Agile Project Management Using Scrum

Agile Project Management Using Scrum

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Thanks to eBay and www.PM-Audiobooks.com I purchased a scrum audio book. It's taken me 8 months or so to finally get round to listening to it.

Primed with a new opportunity to use Scrum I thought it pertinent to remind myself what enthused me in the first place. Note, my perception is that agile estimation and scrum was a major contributing factor in the success of my last project. Specifically I think Scrum is ideal for helping turning around troubled projects (something Kevin and I agree upon). Unlike the perceived worry of new practices being risky, I would argue that Scrum, when implemented properly, is rigorous and produces time-tested results. Visibility of the process to management is core to Scrum and this was the seed for its use in my last major engagement.

Agile, the umbrella within which Scrum sits, is very similar to Microsoft's latest customer campaign around being "People Ready". It must be said it makes sense; people make software work. Agile is similarly human-centric not process centric. Agile also says "change is good" because it probably means your end product is closer to what the customer actually wants (not necessarily what they asked for).

So, back to the audio. It's pretty sketchy in quality but the presenter Kevin Aguanno, talked through the introduction pretty well. For an audio book there were too many muffled questions.

Here are my interpretations (and additions):

  • Give the business something to touch and see and feel. Give it regularly. Do it regardless of deliverable dates. Track progress by demonstration.
  • Keep iterations short (maximum 8 weeks). the longer the iteration the larger the risk of missing
  • continuous testing (earlier the better)
  • Good and experience programmers will get agile quicker (meeting the business requirement and moving on). Not always getting the right answer according to the textbook.

Finally on scrum, the core activity is a daily (or as regularly as possible) short meeting on:

  • Yesterday - what happened?
  • today - what's going on today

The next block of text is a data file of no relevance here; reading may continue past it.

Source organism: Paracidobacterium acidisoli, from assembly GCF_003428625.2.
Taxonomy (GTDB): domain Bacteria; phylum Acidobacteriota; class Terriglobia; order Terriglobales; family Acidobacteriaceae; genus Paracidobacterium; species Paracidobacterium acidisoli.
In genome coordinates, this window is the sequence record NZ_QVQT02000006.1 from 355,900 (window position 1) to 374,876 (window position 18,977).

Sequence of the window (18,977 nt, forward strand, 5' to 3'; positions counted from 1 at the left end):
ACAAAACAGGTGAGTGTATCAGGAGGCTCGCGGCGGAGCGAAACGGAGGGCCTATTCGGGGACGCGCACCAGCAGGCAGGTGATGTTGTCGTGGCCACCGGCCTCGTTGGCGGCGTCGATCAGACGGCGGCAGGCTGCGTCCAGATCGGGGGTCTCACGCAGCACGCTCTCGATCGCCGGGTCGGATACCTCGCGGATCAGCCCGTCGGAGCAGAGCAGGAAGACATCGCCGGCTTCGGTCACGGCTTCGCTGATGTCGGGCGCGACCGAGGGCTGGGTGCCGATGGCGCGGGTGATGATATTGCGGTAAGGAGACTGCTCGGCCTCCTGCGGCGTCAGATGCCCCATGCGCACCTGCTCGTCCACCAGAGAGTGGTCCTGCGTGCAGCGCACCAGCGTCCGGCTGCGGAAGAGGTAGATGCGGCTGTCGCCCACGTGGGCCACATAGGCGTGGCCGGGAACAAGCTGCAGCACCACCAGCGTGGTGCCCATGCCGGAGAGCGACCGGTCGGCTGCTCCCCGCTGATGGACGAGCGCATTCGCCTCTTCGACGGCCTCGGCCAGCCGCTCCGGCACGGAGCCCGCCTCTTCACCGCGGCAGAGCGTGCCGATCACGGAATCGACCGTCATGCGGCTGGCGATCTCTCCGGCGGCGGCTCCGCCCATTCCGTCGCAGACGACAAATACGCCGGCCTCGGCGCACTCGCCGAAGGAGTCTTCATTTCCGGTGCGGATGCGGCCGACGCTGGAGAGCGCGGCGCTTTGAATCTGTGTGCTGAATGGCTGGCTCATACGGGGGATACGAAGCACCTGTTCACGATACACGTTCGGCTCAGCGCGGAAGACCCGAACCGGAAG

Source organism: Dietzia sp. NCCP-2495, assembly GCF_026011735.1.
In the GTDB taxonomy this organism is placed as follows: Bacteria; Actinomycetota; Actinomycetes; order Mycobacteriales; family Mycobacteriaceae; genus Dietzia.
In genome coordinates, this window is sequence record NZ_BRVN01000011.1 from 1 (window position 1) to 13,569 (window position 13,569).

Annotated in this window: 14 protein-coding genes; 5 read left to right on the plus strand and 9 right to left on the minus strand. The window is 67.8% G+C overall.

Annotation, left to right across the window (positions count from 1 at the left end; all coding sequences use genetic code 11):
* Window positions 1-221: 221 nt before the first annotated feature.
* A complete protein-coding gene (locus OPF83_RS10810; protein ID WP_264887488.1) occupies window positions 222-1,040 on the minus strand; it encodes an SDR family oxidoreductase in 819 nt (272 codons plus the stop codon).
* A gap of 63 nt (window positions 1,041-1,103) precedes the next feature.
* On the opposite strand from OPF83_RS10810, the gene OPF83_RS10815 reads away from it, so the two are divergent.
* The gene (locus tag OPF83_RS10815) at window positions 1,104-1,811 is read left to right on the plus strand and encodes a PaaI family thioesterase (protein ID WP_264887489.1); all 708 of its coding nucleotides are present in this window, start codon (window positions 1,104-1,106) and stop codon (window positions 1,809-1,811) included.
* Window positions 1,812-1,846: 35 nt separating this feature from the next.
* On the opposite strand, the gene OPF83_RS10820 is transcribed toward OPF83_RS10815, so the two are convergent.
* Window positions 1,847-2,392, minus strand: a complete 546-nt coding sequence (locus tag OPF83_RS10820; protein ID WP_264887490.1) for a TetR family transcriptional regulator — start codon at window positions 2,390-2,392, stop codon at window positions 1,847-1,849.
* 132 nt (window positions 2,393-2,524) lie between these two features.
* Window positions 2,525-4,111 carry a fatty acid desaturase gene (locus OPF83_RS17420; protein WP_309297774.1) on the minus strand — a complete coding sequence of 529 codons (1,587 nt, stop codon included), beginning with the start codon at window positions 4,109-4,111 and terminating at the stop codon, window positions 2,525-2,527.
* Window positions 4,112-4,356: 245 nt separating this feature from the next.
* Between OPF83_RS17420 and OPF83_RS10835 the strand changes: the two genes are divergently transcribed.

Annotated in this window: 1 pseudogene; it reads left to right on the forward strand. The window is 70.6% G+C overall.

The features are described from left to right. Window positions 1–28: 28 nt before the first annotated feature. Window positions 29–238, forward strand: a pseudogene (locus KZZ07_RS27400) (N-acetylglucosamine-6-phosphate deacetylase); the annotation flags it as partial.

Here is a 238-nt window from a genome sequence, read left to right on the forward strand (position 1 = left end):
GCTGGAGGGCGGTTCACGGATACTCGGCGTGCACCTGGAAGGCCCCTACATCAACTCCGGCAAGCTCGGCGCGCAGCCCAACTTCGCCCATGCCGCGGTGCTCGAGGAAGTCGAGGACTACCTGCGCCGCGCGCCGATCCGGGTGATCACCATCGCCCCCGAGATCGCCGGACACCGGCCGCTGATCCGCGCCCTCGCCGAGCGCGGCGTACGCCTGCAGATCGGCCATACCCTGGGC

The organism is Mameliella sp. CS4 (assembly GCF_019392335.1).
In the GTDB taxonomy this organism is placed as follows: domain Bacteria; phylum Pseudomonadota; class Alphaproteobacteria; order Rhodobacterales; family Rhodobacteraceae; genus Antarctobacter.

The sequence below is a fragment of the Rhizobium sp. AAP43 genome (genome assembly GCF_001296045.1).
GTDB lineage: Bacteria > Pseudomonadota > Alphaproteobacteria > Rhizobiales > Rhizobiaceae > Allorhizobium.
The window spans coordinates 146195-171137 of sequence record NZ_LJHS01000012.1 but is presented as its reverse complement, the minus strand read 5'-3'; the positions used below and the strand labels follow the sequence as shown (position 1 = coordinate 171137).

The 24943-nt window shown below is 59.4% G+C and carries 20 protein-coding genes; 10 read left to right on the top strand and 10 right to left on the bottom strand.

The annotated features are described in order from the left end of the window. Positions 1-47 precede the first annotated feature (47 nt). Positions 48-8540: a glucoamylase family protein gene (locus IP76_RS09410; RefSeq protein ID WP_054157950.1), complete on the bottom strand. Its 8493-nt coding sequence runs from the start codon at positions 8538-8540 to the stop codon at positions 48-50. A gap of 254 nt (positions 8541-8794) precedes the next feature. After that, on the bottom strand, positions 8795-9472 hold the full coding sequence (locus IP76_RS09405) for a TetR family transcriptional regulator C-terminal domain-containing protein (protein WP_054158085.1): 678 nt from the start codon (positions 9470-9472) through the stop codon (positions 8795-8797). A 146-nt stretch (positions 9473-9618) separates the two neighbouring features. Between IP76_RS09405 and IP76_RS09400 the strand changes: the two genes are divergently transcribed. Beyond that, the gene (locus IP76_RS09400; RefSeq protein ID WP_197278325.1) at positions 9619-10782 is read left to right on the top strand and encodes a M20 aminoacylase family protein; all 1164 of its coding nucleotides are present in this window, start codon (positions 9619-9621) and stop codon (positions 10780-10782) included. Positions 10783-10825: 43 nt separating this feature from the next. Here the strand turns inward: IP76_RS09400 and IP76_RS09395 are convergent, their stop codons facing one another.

• road blocks - what might prevent me doing today's work

The Scrum happens during each iteration or sprint. Each sprint is the result of a planning session:

  • Use experienced developers to create "backlogs" based on effort measured by intuition
  • Use business owners during the iteration planning for the purposes of prioritising
  • Based on the priority (and if sizable split into groups) the work is arranged into a sprint
  • Plan on reality (40ish hour weeks) and manage reality.
  • Anything that cannot be achieved within one sprint, goes into a backlog
  • At the end of a sprint expect to have defects,  a backlog and a new requirements and new priorities

Artefacts (which is largely talked about but not structured):

  • Sprint burn down chart - ability to check after each scrum if it's still possible to complete work
  • Backlog - items that are not in the current sprint

Note: THESE are in addition to any other requirements that may be required for the process being used for the sprint. Scrum is, of course, process independent (which may explain Kevin's closing remarks)

I quite liked the North American take on scrum (and consequent understanding of Rugby) - "The process of getting the ball back into play"

I don't quite understand Kevin's approach of doing Scrum over the phone (for a geographically disperse team). I think Scrum works best if the meetings are face to face and are, unfortunately stand up. Standing up is uncomfortable but sitting down does say "I'm here to discuss and debate" and a good Scrum is "I'm here to state facts only". The stand-up is round robin.

One big thing Kevin missed, perhaps because he is a true Project Manager and not a Scrum Master is self organisation. The team selects the items of work they will take ownership of. Psychologically and in practice people deliver better on their own commitments than those handed down.

The big questions that Kevin sells are when not to use Scrum (which I contest below):

  • it's not for life or mission critical systems (systems where good enough is not ok)
  • it's not for large teams

To conclude I have found that on projects, the features, (gleaned from use cases, scenarios or storyboards) need to be tested and as well as having a working people of software at the end of a sprint, I would argue it should be a qualified and acceptable piece of software (ie. it has had some signoff and the the features that it says it performs actually do just that - nominally through automated testing). Therefore I would argue that it can be used for precision systems but I do concede it would be hard to manage for very large team (though there are emerging Agile thought patterns)

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  • Good summary. A good way to check if you're really using all 7 elements of SCRUM is by using the nokia test.

    D

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